I had to restrain myself from subtitling this post “A Llama’s Eye View”! They are so engaging (from afar) and I couldn’t get enough of them. However, the real attraction at Machu Picchu is the amazing architecture. The citadel at Machu Picchu (which means Old Peak in Quechuan) dates to the mid-15th century when it was built under the aegis of Inca Sapa Pachacuti. (NB: The term Inca applies only to the rulers and the civilization; the indigenous people are Quechua.) Continue reading “Magnificent Machu Pichu – a Closer Look”
There are two main ways to get to Machu Picchu with variations on each. You can hike for four-five days along the Inca Trail or you can take the train to Aguas Calientes followed by a bus ride or a moderately challenging 90-minute trek to the sanctuary.
After three days in the Sacred Valley, we opted for a hybrid route. We took the train from Ollantaytambo to the prosaically named Km 104 station (so-named because of its distance from Cusco). If you blink, or nod off, you could definitely miss it! Continue reading “Machu Picchu – Getting There is Half the Fun”
Peru’s Sacred Valley took my breath away – literally and figuratively. The valley floor is at 3000 meters above sea level outside of Pisac and descends over its 100 kilometers to just above 2000 meters near Machu Picchu. Also known as the Urubamba valley, its namesake river meanders the entire length and irrigates the otherwise arid region. Continue reading “Peru |Highlights of the Sacred Valley”
As many travelers do, we visited Lima en route from one place (Jackson Hole) to another (Machu Picchu). It was the means to an end but is worth a few days on its own merits, especially for food lovers! Continue reading “Foodie Friday | Lima, Peru”
These two islands were by far my favorite on the trip. That is not to say I would have skipped a single one, just that if I had two days, these are where I would spend my time. Continue reading “Genovesa and Bartolomé Islands”
Charles Darwin and the Galápagos are inextricably linked in many people’s mind. After all, this archipelago and its inhabitants gave birth to his theory of evolution. Darwin only spent five weeks on the islands, but what he observed resulted in his masterpiece On the Origin of Species. Santa Cruz Island is the most populated island in the Galápagos and home to the Charles Darwin Research Center. Continue reading “Galápagos Close-Up: Santa Cruz Island”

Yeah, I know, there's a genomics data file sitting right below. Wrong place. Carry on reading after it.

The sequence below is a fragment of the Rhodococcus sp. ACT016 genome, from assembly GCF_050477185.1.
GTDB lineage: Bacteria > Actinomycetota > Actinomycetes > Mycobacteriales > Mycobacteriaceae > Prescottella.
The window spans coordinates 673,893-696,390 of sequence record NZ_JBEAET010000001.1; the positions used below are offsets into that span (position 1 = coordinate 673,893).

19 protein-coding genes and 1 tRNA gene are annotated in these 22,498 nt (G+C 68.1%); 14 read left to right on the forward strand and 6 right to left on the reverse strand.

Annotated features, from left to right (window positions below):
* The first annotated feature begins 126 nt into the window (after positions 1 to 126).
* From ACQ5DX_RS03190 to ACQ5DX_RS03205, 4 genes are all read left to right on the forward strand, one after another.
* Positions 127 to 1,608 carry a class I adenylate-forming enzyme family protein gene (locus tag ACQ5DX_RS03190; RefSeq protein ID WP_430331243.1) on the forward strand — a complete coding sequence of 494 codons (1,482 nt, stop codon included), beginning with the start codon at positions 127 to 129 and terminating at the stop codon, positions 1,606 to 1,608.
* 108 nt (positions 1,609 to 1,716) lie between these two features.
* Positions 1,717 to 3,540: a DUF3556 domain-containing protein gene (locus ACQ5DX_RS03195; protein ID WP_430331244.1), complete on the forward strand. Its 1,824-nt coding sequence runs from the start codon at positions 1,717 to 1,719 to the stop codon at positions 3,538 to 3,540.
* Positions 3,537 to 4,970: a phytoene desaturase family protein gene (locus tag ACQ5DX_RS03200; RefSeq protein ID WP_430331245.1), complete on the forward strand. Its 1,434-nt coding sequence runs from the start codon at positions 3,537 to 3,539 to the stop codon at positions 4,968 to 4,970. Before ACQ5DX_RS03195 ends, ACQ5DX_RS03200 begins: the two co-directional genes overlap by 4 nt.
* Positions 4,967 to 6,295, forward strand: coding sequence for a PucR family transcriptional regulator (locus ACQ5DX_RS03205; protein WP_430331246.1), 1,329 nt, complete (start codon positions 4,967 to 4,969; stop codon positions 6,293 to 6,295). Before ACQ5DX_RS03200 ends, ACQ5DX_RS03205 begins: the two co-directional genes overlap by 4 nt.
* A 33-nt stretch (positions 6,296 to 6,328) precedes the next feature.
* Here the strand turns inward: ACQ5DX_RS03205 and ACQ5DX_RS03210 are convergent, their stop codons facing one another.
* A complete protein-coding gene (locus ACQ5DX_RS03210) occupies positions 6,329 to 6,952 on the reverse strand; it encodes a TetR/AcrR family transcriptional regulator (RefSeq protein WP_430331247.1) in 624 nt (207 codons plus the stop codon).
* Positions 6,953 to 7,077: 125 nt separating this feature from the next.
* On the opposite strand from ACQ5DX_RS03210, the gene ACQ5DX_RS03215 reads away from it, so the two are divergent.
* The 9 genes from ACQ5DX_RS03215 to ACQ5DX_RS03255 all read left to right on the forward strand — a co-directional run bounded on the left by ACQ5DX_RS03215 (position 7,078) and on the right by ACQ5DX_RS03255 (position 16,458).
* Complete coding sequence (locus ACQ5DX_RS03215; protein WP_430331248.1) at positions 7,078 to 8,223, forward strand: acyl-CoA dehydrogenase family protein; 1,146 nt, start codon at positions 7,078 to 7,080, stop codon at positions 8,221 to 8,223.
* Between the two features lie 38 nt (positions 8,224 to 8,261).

Only a few miles away as the pelican flies, Santiago Island is as different from its neighbor Rábida as night from day. Its stark cratered surface reminded me of the moon. Sea lions, marine iguanas and American Oyster Catchers were abundant, and we saw fur seals (which are actually sea lions – a fact that caused great confusion) for the first time.
This bright Yellow Warbler with its colorful plumage was a standout, especially on Santiago’s moon-like surface. Continue reading “Galápagos Close-Up: Santiago Island”
Rábida Island is relatively small, with steep rocky cliffs and only one beach where it is possible to land. The distinctive deep red color of its sand is due to the high iron content in the lava. The island is known for these maroon beaches and its abundance of birds. (The small black bird mid-photo above is a penguin!) Continue reading “Galápagos Close-Up: Rábida Island”
Fernandina sits just off Isabela Island and is the youngest island in the archipelago. Its volcanos are still active and most of the island is covered with lava. Consequently, there are relatively few plant species, mainly cactus and mangroves. Continue reading “Galápagos Close-Up: Fernandina Island”
While many people associate the Galápagos with Charles Darwin and his theories of evolution, what they may not realize is that the islands themselves evolve over time as well. The tectonic plates that caused the volcanic eruptions that became islands continue to move eastward at the rate of a few inches a year. Continue reading “Galápagos Close-Up: Isabela”